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Interesting Facts about Mathematician Benoit Mandelbrot



Benoit Mandelbrot

Search engine giant Google celebrates the 96th birthday of Polish-born, French and American mathematician Benoit Mandelbrot, known as the “father of fractal geometry”, with an animated Doodle on November 20, 2020.

Benoit Mandelbrot Google celebrates the 96th birthday of American French Polish mathematician known as father of fractal geometry with animated Doodle
Google Doodle on Benoit Mandelbrot’s 96th Birthday

Here’s a look at the life and work of mathematician Benoit Mandelbrot.


  • Birthdate: 20 November 1924
  • Birthplace: Warsaw, Poland
  • Died on: 14 October 2010 (aged 85)
  • Death place: Cambridge, Massachusetts, United States
  • Spouse(s): Aliette Kagan
  • Sun Sign: Scorpio
  • Nationality: American, Polish, French
  • Famous As: mathematician and polymath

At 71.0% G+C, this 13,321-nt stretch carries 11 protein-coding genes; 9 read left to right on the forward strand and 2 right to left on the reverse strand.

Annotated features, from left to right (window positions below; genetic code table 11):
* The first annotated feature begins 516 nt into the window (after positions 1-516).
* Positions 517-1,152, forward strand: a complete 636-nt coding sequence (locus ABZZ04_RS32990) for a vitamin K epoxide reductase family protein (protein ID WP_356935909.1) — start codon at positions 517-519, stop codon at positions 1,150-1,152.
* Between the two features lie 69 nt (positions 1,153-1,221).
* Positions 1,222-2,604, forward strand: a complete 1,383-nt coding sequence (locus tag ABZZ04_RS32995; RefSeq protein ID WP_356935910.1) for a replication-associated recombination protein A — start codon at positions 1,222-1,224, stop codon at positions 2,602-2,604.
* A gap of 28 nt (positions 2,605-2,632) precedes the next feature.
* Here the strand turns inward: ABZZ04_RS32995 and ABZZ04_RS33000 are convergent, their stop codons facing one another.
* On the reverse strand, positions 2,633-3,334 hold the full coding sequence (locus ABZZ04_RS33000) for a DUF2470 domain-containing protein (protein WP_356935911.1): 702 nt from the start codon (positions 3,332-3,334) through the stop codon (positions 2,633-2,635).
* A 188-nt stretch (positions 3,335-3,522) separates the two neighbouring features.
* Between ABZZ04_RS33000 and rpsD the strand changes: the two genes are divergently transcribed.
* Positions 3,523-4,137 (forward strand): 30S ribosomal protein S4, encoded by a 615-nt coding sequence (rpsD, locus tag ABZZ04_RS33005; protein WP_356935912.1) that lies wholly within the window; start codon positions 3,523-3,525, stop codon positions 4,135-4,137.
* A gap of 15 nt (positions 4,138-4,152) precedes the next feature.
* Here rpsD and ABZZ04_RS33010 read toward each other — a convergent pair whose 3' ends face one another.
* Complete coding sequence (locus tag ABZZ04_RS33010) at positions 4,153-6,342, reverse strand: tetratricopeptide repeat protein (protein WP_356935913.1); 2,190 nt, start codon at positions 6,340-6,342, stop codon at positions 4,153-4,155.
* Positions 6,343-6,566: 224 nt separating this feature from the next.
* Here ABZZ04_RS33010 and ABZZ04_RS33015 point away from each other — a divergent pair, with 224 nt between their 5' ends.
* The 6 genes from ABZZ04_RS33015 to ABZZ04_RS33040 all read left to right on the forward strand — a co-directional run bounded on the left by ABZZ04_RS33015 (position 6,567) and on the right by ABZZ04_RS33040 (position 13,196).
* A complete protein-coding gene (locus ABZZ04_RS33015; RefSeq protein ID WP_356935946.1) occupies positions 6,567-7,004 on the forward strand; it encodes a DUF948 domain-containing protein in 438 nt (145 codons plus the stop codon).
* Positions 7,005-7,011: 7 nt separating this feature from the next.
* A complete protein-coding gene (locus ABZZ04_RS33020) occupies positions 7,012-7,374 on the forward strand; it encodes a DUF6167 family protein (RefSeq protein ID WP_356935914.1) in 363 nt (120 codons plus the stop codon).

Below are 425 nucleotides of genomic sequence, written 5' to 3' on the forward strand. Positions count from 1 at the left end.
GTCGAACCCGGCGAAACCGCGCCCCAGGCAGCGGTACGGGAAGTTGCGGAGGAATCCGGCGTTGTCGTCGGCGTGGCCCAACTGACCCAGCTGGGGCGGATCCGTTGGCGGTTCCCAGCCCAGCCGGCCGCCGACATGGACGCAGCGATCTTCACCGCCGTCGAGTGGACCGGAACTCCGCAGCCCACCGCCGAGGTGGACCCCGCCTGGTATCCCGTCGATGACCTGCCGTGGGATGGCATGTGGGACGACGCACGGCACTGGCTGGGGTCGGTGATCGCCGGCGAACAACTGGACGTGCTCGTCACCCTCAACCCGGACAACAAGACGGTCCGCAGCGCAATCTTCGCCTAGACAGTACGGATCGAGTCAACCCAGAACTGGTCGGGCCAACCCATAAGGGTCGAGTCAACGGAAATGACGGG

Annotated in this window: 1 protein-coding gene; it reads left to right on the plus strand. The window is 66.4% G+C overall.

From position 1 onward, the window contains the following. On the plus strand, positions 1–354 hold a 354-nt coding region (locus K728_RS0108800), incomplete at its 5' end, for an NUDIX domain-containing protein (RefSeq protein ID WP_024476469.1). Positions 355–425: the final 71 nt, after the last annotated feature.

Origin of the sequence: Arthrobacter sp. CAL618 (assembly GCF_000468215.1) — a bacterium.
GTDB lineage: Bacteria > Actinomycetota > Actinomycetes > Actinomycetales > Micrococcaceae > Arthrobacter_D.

• Known for:
    • Mandelbrot set
    • Chaos theory
    • Fractals
    • Zipf–Mandelbrot law
  • Education:
    • École Polytechnique
    • California Institute of Technology
    • University of Paris
  • Notable awards:
    • Légion d’honneur (Chevalier 1990 · Officier 2006)
    • Japan Prize (2003 )
    • Wolf Prize (1993)
    • Harvey Prize (1989)
    • Franklin Medal (1986)
    • Barnard Medal (1985)

Interesting Facts about Benoit Mandelbrot

  • Benoit Mandelbrot was a Polish-French-American mathematician with wide interests in the practical sciences, particularly seeing what he named as “the art of roughness” of physical phenomena and “the uncontrolled element in life”.
  • Benoit Mandelbrot referred to himself as a “fractalist” and is perceived for his contribution to the field of fractal geometry, which included coining the word “fractal”, as well as building up a theory of “roughness and self-similarity” in nature.
  • Notwithstanding authoring the term “fractal” to portray objects and surfaces which are unpredictable at different dimensions of scale, he likewise presented such ideas as “fractal dimensions” and the specific fractal known as the Mandelbrot set, frequently represented with the mathematical formula z → z2 + c.